I have been reflecting about a personal development quote by a Ralph Waldo Emerson who said “That which we persist in doing becomes easier; not that the nature of the object itself has changed, but that our power to do is increased.” As I was out for my run yesterday and remembering this quote I was reminded of a few stories from my life.
When I was a senior in high school I was a year round runner. In the fall I was a member of the cross country team and in the spring I was involved in track. In long distance races athletes have the tendancy to “fall asleep,” and forget to compete. As you approach the middle of the race you tend to get into a groove and only concentrate on finishing. In one such mile race I have a memory that will stay with me forever. I was nearing the end of the 2nd (of four) lap, when my subconcious woke me out of the runners sleep and told me to choose. I was startled. I was surprised to have the mental clarity to realize that in this moment of the race I had to make a choice. The decision was between racing with all that I had or continuing to push forward in my normal racing speed which although painful it never fully pushed me. That day I choose the high road and I ran the fasted mile of my life. Looking back I suspect that the top performers on my team were those who were able to make that decision during the middle of each of their races. We all make the decision before the race but those early commitments are easily forgotten when the going gets tough.
I have a less happy memory when I think of my college education. The first few years of school went fine as I did the bare minimum to get by in the general classes. As I began taking core business classes in my third year much more effort was required to get a passing grade and I was faced with the decision of stepping up my level of commitment or failing. It wasn’t a conscious choice that I made in my mind but by not deciding to do more I in fact decided to fail. After failing a few classes I eventually dropped out of school and haven’t returned. In this instance I choose what was easy and convenient instead of following the advice of mentors and stretching myself to do what I knew I could.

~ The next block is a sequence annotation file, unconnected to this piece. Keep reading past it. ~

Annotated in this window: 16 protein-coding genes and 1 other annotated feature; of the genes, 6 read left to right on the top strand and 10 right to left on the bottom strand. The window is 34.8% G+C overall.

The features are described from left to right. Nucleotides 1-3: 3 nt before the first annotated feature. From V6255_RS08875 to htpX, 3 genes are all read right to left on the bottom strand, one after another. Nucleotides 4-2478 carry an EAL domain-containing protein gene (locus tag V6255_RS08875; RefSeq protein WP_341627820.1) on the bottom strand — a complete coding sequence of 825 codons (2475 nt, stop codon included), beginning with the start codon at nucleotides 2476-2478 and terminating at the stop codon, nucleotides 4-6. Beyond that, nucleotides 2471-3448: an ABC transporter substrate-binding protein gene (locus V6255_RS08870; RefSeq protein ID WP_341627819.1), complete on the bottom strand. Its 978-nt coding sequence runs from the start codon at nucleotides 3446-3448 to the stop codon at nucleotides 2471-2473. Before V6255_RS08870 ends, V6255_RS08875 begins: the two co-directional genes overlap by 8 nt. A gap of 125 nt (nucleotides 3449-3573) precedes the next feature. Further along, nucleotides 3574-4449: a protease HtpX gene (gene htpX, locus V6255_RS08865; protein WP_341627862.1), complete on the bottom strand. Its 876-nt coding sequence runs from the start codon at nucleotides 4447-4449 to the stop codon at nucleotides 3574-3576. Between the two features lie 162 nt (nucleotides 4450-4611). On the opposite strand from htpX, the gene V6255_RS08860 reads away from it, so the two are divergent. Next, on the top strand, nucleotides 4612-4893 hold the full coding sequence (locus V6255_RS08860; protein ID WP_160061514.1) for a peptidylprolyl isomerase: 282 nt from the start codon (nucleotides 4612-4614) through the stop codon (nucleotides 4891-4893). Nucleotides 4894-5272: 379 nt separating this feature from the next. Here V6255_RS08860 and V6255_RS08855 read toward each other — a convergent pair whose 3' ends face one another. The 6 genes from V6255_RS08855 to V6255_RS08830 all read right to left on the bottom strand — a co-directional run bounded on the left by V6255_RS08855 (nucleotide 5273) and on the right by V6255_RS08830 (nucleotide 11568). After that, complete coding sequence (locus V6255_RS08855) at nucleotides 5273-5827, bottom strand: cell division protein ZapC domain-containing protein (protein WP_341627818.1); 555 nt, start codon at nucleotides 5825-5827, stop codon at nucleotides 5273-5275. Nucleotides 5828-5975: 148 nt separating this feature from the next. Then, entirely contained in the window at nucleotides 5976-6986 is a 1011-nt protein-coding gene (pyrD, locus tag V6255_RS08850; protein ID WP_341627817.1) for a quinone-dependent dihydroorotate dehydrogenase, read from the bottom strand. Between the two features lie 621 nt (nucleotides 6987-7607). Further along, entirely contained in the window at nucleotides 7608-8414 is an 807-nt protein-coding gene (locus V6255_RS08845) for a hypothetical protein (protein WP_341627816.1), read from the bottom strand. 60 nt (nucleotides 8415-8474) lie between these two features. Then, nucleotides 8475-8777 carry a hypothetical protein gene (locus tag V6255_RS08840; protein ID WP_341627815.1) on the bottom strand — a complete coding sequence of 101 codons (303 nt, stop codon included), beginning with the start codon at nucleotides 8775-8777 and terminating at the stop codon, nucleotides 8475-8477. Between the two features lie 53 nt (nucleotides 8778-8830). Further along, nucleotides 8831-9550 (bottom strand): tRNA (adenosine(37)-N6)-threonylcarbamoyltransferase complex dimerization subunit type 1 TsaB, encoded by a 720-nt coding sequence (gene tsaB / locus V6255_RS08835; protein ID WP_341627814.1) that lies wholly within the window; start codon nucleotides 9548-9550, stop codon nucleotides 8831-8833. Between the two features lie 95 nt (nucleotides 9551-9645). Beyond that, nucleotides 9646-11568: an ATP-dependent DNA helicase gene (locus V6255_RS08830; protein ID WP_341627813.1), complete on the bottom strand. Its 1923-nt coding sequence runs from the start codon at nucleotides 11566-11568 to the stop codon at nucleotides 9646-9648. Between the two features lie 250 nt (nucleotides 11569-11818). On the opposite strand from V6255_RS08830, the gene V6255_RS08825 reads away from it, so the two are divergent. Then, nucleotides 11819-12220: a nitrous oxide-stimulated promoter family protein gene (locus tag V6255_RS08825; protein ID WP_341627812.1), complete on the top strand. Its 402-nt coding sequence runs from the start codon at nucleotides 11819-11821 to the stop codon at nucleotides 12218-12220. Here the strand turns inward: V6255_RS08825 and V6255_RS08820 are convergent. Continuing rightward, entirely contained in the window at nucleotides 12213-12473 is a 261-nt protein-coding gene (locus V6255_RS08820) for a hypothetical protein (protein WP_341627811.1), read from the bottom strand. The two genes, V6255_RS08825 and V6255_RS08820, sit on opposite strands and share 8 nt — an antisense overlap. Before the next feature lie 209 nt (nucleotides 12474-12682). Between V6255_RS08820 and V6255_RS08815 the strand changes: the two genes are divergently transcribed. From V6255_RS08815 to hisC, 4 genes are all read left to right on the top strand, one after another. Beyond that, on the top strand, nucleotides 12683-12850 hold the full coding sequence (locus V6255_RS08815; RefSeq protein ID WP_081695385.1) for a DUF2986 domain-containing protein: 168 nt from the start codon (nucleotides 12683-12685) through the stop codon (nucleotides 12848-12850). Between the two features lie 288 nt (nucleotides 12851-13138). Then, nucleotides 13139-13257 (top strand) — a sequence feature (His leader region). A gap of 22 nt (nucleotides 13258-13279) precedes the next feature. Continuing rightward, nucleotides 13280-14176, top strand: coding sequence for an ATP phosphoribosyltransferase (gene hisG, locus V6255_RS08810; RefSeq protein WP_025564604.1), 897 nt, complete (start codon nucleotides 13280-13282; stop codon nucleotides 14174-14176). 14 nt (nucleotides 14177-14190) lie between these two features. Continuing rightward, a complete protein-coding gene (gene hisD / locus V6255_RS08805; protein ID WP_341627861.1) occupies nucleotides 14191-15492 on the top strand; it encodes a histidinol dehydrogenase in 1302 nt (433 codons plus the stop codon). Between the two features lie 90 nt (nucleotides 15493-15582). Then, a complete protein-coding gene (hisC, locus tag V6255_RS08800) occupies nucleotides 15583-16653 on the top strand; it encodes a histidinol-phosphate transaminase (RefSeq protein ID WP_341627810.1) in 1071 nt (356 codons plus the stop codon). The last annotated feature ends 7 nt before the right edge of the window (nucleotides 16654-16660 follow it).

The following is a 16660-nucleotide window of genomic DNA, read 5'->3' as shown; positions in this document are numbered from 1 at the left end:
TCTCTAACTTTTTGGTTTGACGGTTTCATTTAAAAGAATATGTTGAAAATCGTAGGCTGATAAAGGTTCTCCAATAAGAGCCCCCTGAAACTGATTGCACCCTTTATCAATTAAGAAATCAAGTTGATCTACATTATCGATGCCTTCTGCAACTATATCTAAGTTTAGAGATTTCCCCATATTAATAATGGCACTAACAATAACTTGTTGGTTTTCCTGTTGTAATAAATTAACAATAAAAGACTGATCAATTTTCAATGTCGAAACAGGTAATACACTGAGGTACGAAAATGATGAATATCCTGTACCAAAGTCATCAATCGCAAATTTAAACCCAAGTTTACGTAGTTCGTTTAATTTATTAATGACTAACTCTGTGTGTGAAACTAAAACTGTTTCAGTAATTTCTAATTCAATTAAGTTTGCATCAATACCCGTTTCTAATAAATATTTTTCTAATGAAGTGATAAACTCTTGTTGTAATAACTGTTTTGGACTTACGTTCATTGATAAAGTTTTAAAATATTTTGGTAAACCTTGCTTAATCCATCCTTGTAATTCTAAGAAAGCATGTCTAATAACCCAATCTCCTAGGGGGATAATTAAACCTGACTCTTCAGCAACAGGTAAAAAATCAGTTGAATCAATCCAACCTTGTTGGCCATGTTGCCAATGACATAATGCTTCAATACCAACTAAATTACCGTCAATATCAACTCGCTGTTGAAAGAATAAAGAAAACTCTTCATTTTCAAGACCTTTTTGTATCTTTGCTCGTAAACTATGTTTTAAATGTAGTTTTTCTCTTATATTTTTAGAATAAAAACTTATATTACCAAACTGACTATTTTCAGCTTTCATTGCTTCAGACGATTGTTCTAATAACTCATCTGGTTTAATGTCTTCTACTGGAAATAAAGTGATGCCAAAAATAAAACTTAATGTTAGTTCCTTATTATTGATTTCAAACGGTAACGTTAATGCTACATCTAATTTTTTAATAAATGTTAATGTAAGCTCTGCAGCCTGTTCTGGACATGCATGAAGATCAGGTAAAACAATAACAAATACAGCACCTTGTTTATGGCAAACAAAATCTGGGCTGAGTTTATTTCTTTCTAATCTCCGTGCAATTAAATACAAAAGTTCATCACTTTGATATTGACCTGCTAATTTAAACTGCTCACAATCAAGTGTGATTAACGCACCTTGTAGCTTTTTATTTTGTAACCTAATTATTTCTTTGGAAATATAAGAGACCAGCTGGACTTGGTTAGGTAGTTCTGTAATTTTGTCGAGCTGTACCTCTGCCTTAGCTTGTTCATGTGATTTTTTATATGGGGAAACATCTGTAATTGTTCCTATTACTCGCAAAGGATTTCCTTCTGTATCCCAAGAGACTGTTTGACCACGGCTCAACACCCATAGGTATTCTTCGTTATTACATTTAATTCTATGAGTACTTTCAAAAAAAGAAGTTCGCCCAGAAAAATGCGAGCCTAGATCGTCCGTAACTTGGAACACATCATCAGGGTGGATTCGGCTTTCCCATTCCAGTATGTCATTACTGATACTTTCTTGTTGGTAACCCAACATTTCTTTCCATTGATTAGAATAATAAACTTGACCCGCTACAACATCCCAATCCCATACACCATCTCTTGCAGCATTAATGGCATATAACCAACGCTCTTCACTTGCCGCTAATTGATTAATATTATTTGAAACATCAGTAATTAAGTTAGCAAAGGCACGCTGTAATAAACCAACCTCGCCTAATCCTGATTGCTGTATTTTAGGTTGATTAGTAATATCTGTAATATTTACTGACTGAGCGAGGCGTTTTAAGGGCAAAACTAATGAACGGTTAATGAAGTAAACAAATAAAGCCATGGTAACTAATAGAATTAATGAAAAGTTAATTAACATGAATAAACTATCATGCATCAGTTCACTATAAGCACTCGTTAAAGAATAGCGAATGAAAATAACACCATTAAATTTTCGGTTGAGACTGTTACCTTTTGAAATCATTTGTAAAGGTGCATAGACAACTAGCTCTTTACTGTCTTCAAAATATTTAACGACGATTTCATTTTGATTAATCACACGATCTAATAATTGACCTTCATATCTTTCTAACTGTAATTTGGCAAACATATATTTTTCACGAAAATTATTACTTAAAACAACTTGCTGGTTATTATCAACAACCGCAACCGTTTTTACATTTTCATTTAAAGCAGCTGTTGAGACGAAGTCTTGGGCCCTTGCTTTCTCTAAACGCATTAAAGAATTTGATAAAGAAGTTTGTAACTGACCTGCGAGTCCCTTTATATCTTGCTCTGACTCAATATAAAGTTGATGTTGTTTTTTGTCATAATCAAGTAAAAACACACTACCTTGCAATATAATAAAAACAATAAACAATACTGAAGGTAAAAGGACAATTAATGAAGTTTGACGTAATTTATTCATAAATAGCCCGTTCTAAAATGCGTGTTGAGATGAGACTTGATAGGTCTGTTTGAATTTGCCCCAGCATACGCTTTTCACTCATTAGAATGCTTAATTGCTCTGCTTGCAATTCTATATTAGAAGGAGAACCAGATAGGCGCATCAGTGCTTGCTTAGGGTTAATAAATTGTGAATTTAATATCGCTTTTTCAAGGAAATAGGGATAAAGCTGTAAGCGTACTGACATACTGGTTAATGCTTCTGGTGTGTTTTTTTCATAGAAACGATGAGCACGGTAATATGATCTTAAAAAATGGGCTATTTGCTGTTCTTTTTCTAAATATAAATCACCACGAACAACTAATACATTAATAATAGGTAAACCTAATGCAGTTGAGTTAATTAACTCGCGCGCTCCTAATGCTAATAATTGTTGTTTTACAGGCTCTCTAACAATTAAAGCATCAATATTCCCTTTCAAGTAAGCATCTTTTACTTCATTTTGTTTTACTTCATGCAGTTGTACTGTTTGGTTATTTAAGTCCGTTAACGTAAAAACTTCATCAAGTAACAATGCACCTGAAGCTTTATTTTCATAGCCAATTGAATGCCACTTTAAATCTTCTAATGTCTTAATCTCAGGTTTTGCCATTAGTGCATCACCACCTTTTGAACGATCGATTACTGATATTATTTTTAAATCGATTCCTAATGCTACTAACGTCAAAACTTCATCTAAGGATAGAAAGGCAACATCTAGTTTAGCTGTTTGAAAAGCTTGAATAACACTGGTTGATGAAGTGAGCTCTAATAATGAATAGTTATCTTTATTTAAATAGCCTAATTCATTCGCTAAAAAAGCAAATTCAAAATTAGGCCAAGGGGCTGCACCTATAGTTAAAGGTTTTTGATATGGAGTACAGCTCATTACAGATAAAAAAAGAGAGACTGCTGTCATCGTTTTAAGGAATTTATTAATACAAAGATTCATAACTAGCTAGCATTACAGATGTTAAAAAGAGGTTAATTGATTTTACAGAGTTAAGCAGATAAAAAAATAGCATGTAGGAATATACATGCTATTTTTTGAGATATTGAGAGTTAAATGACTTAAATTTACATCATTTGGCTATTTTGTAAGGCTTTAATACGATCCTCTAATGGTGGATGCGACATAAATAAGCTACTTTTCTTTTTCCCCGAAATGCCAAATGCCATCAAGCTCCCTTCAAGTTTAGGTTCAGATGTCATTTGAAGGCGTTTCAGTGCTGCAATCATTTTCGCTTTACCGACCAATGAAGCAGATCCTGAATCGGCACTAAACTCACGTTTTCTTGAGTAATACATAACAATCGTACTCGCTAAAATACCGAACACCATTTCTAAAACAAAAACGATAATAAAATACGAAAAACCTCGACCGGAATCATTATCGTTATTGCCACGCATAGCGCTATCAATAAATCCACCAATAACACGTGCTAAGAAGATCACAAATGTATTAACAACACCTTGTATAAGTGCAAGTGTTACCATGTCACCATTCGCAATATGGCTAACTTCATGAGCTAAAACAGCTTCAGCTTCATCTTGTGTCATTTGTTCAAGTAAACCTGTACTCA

One last story. I was 21 and had signed a contract with a summer sales company to go out of town for the summer and sell satellite tv door to door. A few days after signing the contract I fell in love. The idea of going to Dallas for the summer while my girlfriend (before I left I proposed) was in Wyoming was hard. As the summer approached my designated summer location changed several times and I ended up knocking doors in Billings, MT. In mid June our sales manager told us that we had knocked every door in Billings and that we were going to move to Iowa to finish the summer. I had sold less than 40 units and was only making enough money to break even on my expenses. I couldn’t logically justify driving so far East away from my future bride when frankly the job wasn’t going well. I did it anyway. I needed the growth and to develop the sales skills and something extremely deep inside of me forced me into the car and steered it toward Des Moines.
When the most difficult choices in life come to us, we “will have to choose between that which is easy, and that which is right.” The voice or power deep inside which guides us to take the high road must be developed and strengthened. We exercise it just like any other muscle. In the end it will be the small day to day decisions that we make that will build the strength we need to do the most difficult but necessary of tasks later. Getting up when the alarm goes off, working out when you are too tired, and reading a book to your child when you would rather watch TV are all “tough decision muscle” builders.
Think through your past and search for those difficult decisions that you made correctly and draw on those memories when you need more help. Building discipline in every moment of every day will help you and I reach our divine potential and rise to the occasion when it matters most. Personal Development is a journey after all.